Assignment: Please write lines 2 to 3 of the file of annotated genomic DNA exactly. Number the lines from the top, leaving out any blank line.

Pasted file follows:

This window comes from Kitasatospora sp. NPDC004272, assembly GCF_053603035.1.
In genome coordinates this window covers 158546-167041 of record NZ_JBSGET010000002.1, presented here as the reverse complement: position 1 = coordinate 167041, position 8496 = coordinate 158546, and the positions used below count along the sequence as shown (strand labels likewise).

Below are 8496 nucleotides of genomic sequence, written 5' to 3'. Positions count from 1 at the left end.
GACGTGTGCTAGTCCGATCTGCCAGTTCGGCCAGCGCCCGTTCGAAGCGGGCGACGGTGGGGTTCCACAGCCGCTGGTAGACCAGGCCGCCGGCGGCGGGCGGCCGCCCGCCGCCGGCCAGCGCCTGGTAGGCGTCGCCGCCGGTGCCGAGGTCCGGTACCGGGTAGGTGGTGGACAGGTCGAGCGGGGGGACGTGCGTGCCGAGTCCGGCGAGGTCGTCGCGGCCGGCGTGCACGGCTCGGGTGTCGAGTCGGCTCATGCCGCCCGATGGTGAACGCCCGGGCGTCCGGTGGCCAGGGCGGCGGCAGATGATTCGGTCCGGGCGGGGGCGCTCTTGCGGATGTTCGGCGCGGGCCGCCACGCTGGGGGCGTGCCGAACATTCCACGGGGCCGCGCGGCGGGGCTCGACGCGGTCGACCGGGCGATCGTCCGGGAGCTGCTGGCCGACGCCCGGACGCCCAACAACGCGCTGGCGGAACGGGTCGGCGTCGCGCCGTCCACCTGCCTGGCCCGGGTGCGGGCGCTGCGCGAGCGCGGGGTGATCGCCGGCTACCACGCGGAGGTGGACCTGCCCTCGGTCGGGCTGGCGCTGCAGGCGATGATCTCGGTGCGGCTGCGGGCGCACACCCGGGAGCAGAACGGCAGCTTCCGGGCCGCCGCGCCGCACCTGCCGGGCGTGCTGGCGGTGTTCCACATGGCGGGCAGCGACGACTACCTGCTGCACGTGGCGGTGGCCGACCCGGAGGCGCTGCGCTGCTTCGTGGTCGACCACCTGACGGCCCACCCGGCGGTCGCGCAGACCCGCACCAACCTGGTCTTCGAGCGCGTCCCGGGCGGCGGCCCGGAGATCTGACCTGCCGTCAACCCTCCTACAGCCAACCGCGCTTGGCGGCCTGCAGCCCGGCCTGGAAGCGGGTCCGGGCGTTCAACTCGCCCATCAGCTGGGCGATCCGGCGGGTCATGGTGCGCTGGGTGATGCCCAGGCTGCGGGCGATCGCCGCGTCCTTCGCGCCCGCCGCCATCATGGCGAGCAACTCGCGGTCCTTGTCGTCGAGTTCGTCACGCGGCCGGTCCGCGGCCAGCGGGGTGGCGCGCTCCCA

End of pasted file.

In genome coordinates this window covers 158546-167041 of record NZ_JBSGET010000002.1, presented here as the reverse complement: position 1 = coordinate 167041, position 8496 = coordinate 158546, and the positions used below count along the sequence as shown (strand labels likewise).

Below are 8496 nucleotides of genomic sequence, written 5' to 3'. Positions count from 1 at the left end.